Want to know what beats good employees?
“A bad system will beat a good person every time” – W. Edwards Deming.
See, people come and go.
The best of us have ‘off days’ where we just can’t think straight and forget things.
We get sick and need to take a week off work.
But a system, once implemented, will continue to work whoever is operating it.
Now that’s not to say that systems and automation signal the end of a human workforce, because automation really isn’t the enemy.
But by not having systems in place, you could be leaving your practice vulnerable for 2 major reasons.
- If you try to scale your practice without strong systems at its foundations, then you’re making it more difficult than it’s already going to be.
- If you’re solely reliant upon your team members then you’ll be up a certain creek without a paddle if they unexpectedly choose to leave.
So we know that systems and automation are crucial for your accountancy practice’s success and operations.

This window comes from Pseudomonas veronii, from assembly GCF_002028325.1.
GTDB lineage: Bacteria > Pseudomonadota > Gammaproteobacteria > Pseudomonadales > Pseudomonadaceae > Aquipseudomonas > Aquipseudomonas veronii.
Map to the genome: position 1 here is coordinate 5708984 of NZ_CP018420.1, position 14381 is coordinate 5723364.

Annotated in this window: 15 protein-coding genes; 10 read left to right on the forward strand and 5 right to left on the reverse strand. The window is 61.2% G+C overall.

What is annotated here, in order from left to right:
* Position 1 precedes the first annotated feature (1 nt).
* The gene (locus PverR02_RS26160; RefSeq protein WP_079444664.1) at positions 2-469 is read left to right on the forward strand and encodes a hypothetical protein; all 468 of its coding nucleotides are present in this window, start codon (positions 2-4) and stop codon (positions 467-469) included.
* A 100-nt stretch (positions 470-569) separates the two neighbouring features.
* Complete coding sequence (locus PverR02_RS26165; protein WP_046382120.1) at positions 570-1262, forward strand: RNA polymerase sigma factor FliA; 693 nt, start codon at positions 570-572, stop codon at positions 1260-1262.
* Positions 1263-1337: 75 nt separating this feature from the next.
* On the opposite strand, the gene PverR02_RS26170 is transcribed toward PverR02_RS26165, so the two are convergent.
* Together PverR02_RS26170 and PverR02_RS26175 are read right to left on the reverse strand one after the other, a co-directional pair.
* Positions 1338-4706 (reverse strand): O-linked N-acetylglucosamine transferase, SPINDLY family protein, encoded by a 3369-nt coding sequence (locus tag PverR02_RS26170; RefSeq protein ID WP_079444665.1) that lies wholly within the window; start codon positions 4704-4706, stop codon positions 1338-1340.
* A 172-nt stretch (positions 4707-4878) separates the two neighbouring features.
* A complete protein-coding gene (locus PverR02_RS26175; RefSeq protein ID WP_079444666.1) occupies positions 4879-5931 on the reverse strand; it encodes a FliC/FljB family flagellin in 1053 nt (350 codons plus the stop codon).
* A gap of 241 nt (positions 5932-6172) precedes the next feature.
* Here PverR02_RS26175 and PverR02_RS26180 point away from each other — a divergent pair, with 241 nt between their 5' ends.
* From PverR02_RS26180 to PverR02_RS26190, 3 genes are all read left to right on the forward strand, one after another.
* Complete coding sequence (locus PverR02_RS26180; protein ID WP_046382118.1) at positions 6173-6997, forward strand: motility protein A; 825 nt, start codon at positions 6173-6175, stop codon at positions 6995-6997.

But how do we know when to start automating a process.
Here are 7 tell-tale signs…
1. You’ve nailed your systems and processes
If you’ve got good systems in place and you have formed a clear process for how you want to do things, then it’s probably a good time to think about automating it if you can.
But BEFORE you do so, it’s crucial that the foundations of your practice are strong and stable.
And these foundations are built from the systems and processes you create.
As Bill Gates once said: “Automation applied to an inefficient operation will magnify the inefficiency” so only start when you’re confident your process works.
2. There are many repetitive processes
If you and your team have a process that requires you to do a process repeatedly then it’s worth considering automation
This could be anything from:
- Posting repeat content
- Sending appointment reminders
- Issuing repeat invoices to clients
- Onboarding tasks and processes
Putting it simply, if there’s a repeat process than requires very little brainpower – then why sit and do it yourself unless absolutely necessary?